The Government of Australia has announced a significant change in its immigration policy; the inclusion of same sex partners on skilled and student visa applications. The change comes into effect from 1 July 2006 for temporary skilled migrants (457 visa holders) and skilled and student visa categories later on this year.
Amanda Vanstone, the Australian Minister for immigration, said ‘While same sex partners could enter Australia in their own right, often as visitors, the fact that couples were not treated together in the same application created some uncertainty for them and a potential loss for Australia of highly skilled migrants.’
Vanstone admitted the change was due in part to doctors and other skilled migrants who indicated they would work in regional areas if not for this anomalous piece of legislation. Australian citizens and permanent residents can currently sponsor same sex partners, but no other visa class allows for same sex partners to be considered in equal fashion to heterosexual partners.
‘This is welcome news as in the past same sex couples couldn’t migrate to Australia as a recognised couple on a Skilled Visa,’ said Martin Beveridge, senior migration consultant, Visa Bureau. ‘Essentially, each individual would have to apply for separate and even different visas. Obviously this was a problem should only one half of the couple be granted a visa. It was also a lengthy process, time wise. Now, both applicants will be granted permanent residency at the same time.’
‘Australia was definitely loosing out on skilled migrants prior to this change. We’ve had cases here at the Visa Bureau where same sex couples haven’t proceeded with immigration because the legislation didn’t allow them to apply as a couple,’ said Beveridge. ‘These future changes will recognise the rights of same sex couples and could mean same sex partners could boost the primary applicant’s points total by 5 points should the partner have a skill that is recognised under the Australian Skilled Migrant program. ’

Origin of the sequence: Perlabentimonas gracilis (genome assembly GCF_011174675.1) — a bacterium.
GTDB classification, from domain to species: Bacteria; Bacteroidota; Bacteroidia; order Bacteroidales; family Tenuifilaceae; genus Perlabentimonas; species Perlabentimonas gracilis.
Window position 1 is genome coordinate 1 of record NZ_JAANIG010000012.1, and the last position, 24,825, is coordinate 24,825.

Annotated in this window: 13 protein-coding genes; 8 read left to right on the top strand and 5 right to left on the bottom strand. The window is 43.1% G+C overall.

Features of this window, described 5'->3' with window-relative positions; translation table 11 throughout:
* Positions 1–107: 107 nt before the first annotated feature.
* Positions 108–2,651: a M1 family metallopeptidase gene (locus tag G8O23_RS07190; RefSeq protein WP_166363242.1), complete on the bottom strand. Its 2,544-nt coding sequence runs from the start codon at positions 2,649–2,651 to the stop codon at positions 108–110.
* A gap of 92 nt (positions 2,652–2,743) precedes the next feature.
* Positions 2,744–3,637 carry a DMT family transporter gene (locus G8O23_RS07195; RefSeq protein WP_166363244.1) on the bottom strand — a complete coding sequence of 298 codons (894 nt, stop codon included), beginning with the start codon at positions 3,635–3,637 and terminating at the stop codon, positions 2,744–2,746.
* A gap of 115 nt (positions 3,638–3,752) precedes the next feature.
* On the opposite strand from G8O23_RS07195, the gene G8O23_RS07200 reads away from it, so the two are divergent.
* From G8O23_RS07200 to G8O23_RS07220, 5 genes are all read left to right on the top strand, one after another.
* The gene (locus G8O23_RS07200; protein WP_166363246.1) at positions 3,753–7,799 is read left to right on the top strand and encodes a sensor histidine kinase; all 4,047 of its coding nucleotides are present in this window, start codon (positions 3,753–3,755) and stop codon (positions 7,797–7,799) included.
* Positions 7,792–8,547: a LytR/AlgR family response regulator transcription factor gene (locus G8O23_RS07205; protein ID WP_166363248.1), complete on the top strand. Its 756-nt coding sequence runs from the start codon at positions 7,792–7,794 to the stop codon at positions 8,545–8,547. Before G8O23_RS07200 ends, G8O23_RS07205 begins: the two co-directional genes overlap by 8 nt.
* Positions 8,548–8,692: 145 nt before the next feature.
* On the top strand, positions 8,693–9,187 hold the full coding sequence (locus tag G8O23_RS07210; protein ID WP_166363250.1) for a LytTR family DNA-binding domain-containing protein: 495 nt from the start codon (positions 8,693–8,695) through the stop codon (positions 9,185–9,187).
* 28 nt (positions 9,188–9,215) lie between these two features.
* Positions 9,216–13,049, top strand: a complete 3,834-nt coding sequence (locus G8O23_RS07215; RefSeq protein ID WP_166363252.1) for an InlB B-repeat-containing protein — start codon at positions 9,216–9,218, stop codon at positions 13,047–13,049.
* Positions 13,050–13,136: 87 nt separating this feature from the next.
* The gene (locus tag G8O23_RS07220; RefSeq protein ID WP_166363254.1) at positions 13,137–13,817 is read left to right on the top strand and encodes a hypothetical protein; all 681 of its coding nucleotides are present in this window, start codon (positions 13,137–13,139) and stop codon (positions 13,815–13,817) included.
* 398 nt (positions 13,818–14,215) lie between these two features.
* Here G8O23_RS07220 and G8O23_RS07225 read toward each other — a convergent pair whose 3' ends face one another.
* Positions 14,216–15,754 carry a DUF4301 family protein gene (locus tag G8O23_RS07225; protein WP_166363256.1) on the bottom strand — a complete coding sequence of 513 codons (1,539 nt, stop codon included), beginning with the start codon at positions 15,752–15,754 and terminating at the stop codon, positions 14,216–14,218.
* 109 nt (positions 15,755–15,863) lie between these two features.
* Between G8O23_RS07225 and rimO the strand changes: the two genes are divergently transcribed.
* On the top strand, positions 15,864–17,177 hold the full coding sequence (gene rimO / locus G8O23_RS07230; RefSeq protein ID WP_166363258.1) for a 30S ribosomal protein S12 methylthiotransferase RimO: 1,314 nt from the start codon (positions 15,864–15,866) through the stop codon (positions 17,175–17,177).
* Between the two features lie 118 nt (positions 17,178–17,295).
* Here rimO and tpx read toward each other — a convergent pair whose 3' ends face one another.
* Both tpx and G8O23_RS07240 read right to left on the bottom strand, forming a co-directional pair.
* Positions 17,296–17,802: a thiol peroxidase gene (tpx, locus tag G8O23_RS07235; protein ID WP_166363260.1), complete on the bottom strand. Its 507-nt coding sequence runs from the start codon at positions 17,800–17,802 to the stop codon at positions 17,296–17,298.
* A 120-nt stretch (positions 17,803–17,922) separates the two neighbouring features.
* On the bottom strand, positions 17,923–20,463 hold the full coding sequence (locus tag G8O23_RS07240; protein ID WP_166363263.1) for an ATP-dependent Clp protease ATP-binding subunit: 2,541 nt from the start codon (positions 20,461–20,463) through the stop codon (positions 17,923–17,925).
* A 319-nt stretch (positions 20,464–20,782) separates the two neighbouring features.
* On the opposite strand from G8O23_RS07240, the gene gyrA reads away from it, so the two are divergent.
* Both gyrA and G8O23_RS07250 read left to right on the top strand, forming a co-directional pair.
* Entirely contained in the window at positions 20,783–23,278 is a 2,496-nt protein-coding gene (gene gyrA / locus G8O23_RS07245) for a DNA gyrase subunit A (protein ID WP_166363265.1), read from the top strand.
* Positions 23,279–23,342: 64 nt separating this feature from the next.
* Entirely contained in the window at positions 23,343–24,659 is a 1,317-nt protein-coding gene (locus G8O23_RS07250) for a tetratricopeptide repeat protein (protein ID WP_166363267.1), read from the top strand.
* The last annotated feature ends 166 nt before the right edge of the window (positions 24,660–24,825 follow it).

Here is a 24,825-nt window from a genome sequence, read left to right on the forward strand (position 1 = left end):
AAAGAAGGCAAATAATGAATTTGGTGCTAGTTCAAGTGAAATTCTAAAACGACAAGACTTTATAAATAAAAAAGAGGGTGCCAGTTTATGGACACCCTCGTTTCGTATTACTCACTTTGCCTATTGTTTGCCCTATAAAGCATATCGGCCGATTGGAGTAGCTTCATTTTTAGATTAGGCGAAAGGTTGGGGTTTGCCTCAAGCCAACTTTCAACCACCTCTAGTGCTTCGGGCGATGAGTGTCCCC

‘UK and Irish same sex couples could now be in the same position as heterosexual couples when it comes to immigrating to Australia under the General Skilled Migration Program. If they meet the basic requirements and are eligible under immigration legislation, there’s no reason they cannot live and work as a couple in Australia.’
With a booming economy and dire skills shortages, Australia, and in particular, Australia’s regional areas, are looking for accountants, IT professionals, doctors, nurses, automotive electricians, bricklayers, plasters, toolmakers and welders among many other skilled trades and professions.
‘Workers who are under 45, and who meet the skills requirement are in an excellent position to move to Australia,’ said Beveridge. ‘The visa process can be lengthy, so I would strongly suggest anyone who is interested visit the Australian Visa Bureau at http://www.visabureau.com and fill in the online assessment to see if they meet the eligibility requirements.’
‘Under Australia’s point style system of immigration, workers and trades people on Australia’s skills shortage list are given additional points and priority processing through the Australian Department of Immigration and Multicultural and Indigenous Affairs (DIMIA). The Australian Government is actively recruiting skilled migrants to live and work Down Under.’
‘I cannot think of a time when the Australian government has been so active in seeking skilled workers,’ said Beveridge. ‘Australia has a carefully managed migration system; their economy is ready to absorb skilled workers, regardless of sexual orientation.’